Lycia’s late career renaissance has been a real pleasure to track, especially when each release still feels so unexpected and fresh. While the band’s long-established blend of post-rock, shoegaze and darkwave is always recognizable, each venture out of the gate for Mike VanPortfleet and Tara Vanflower (joined on their latest by longtime on/off collaborators David Galas and John Fair) has an invigorating newness that few projects of their vintage can manage. Now returning to Projekt Records for the first time since 2002, the band have released In Flickers, a record that once again changes our understanding of who Lycia are, and who they can be when they so choose.
Central to the record are two numbers, “A Failure” and “Mist”, which fall strangely in line with broader trends in modern darkwave. The former number has a bubbling synth bassline that is almost jarringly spritely in the context of the band’s signature textured reverbs and guitar filigree, moving the song along with an uncommon energy. “Mist” emphasizes simple drum programming and VanPortfleet and Vanflower’s distinctive dual vocals, a rhythmic heartbeat that compliments the song’s delicate guitar lines as they weave their way through the song’s arrangement of synths and delays. Lycia are no strangers to uptempo rhythms (often in the service of more crushing and monolithic sounds), but this is the first time they’ve ever felt lively and kinetic in this way.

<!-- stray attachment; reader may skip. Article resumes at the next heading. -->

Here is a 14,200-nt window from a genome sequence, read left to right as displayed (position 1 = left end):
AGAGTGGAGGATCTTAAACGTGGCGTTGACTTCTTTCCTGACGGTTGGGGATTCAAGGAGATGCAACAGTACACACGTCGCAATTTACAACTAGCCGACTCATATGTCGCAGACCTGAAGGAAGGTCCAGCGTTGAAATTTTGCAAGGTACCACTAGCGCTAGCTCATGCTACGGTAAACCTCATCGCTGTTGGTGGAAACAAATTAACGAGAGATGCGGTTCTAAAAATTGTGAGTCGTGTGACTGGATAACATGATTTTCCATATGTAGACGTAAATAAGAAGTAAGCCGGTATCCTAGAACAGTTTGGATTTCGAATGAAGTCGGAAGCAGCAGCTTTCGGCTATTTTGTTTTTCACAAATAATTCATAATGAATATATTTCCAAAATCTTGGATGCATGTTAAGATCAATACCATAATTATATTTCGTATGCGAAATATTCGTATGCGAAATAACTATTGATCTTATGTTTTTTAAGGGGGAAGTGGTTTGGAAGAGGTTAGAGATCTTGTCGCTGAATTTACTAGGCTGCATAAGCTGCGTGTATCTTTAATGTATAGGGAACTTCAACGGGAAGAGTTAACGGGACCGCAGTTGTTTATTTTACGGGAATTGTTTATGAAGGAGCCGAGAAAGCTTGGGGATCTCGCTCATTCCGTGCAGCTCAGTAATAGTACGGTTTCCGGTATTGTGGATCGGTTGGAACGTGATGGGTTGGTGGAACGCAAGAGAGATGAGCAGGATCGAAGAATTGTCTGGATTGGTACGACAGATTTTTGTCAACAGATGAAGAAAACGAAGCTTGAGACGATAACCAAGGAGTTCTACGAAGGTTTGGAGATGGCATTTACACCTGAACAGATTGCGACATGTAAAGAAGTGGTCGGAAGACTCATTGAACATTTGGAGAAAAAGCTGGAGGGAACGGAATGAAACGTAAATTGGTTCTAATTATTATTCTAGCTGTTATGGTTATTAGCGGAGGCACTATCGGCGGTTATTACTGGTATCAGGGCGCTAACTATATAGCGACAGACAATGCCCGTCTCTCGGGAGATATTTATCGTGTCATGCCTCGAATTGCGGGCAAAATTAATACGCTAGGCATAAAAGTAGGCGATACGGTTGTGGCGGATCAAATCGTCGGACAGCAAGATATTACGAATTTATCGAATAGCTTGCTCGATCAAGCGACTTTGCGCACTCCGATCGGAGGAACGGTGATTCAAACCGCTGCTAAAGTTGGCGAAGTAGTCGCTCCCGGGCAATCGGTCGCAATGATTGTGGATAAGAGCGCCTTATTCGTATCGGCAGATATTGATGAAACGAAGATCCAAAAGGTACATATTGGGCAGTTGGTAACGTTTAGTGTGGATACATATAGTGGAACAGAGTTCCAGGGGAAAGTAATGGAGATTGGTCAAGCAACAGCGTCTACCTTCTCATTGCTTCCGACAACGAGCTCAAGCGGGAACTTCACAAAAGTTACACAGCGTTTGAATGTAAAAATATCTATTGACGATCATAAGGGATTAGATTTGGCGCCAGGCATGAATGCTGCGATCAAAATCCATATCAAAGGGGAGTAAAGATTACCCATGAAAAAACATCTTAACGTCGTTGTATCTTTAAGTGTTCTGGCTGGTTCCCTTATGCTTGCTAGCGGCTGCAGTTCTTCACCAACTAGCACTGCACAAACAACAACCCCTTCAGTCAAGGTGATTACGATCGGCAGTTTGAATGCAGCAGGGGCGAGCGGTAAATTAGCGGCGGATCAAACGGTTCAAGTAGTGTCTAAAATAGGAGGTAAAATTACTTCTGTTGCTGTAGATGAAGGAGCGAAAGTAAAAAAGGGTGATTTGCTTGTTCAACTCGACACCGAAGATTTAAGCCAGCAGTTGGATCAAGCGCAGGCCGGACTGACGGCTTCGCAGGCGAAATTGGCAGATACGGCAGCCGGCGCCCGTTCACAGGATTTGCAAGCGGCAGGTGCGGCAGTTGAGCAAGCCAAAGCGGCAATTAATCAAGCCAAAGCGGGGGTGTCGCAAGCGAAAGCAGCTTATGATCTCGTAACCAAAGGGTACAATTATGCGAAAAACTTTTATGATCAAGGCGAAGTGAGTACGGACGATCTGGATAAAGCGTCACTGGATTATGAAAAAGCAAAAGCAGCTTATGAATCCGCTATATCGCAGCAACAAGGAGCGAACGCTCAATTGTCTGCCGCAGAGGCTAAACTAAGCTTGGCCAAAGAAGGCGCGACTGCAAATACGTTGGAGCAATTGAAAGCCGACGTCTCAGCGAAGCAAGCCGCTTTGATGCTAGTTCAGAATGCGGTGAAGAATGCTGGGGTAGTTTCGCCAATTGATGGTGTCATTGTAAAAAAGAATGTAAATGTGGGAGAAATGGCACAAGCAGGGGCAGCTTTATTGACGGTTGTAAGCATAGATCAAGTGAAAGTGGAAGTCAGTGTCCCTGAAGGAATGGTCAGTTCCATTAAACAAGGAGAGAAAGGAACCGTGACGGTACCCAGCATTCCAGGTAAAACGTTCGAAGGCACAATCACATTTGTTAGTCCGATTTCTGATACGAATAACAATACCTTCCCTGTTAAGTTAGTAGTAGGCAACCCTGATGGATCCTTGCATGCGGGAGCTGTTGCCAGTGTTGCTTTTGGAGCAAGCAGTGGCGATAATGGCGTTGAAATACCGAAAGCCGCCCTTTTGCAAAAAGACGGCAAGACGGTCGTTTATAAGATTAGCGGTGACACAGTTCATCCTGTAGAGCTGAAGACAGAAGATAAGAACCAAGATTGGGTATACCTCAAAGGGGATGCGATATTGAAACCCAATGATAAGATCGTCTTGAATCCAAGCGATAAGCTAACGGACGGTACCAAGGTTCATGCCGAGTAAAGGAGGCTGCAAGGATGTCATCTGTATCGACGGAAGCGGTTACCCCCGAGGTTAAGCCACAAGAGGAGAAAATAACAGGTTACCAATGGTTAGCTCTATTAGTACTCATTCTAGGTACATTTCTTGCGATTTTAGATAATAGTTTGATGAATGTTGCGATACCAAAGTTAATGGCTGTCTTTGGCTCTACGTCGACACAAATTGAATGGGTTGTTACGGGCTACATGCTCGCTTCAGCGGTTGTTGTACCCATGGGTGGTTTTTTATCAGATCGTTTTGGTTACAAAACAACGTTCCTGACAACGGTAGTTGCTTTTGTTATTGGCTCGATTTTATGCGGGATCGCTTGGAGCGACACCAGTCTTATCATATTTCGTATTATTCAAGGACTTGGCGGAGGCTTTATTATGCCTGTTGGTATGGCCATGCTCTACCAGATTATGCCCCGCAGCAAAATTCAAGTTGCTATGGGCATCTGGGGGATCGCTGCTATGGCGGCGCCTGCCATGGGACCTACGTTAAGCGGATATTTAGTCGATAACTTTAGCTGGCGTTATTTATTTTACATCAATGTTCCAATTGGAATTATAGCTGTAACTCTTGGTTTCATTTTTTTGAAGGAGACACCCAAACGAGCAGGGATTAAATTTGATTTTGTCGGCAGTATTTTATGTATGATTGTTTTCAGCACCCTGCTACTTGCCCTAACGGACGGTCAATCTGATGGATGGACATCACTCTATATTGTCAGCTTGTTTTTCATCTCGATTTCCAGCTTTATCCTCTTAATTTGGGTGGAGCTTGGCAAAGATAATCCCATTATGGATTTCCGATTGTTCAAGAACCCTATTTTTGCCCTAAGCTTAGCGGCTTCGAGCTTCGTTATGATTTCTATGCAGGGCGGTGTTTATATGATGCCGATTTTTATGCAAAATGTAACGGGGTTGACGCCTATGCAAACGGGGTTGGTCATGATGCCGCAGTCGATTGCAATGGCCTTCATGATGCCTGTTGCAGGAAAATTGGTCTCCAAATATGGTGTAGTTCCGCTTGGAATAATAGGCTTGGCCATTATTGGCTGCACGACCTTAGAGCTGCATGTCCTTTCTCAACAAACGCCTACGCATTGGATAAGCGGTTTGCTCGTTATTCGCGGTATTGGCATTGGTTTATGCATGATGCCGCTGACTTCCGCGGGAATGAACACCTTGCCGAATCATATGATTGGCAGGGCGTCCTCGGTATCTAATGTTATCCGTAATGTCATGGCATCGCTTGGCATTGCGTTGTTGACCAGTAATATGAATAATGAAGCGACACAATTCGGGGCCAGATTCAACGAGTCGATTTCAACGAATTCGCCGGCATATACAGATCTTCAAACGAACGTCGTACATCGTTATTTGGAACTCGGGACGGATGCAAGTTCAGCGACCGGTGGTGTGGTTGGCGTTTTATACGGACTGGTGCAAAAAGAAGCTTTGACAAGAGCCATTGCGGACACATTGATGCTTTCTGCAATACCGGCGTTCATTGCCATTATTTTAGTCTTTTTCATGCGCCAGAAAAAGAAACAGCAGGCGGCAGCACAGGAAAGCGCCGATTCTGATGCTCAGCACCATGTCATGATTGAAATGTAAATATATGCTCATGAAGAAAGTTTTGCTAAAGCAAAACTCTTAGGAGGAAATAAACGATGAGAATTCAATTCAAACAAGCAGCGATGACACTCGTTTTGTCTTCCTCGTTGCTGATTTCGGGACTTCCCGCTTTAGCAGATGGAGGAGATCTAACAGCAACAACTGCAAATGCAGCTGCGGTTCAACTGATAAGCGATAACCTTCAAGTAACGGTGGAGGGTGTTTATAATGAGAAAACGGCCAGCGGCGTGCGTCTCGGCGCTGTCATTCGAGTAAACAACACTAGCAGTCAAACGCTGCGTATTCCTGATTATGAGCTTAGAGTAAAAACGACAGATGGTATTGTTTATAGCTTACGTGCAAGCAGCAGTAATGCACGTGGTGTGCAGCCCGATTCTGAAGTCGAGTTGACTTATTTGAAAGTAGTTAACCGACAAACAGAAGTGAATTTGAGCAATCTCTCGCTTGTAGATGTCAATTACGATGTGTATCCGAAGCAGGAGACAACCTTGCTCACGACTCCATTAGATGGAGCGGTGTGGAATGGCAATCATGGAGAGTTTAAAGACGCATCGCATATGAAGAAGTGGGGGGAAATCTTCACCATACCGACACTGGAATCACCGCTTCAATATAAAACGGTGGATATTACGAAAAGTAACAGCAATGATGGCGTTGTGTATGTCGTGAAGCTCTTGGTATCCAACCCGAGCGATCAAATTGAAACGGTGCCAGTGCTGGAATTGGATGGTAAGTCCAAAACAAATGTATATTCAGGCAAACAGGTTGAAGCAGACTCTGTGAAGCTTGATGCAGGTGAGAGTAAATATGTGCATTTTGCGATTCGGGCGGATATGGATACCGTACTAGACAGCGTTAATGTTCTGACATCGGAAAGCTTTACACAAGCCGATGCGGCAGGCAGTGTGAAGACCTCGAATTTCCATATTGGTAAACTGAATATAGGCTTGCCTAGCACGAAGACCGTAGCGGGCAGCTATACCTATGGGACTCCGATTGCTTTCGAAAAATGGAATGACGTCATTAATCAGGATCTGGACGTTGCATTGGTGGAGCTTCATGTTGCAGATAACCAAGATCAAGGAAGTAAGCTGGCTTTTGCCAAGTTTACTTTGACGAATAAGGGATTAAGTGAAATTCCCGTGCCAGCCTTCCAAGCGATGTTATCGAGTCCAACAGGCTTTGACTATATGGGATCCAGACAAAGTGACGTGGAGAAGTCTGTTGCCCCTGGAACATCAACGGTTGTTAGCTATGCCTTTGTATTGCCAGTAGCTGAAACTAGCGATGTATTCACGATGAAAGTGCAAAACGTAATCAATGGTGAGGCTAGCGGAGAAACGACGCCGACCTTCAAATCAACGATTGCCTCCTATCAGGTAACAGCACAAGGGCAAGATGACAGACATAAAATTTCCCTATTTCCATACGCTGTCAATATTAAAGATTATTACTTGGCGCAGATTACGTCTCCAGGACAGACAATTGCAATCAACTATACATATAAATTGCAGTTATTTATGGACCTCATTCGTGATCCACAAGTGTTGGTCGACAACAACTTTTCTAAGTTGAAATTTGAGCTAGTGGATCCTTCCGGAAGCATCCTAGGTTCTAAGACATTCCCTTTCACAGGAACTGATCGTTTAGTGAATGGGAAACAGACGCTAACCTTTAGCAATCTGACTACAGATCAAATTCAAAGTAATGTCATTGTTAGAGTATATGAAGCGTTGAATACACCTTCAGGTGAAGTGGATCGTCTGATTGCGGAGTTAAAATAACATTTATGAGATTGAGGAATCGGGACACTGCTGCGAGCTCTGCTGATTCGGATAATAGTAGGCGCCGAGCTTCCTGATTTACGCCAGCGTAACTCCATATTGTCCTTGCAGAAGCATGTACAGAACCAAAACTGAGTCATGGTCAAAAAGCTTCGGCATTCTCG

Those songs aside, there are other renovations in to the Arizona act’s approach to be found on In Flickers. Check out the fuzzy electric bassline that forms the basis of “Rewrite”, transforming what could have been one of Lycia’s occasional sojourns through eastern-tinged darkwave into a massive slab of grinding post-rock. Subtler still is the way closer “Autumn in Winter” uses warm synth and organ sounds to counterpoint the song’s frosty atmosphere, giving it a bright and sanguine feel. Fans of the band’s classic sound should still find plenty to enjoy here – standout “The Path” is a gentle and forlorn strummy elegy that could have been plucked from any of their classic LPs – but the real meat of the record is in the new wrinkles they explore.
In thinking about Lycia it’s interesting to consider how they became a definitive American darkwave act without ever standing still creatively for any length of time, their early century hiatus notwithstanding. That push forwards is their greatest asset, and In Flickers is further evidence that the book on them and their legacy isn’t just open, it’s still being written.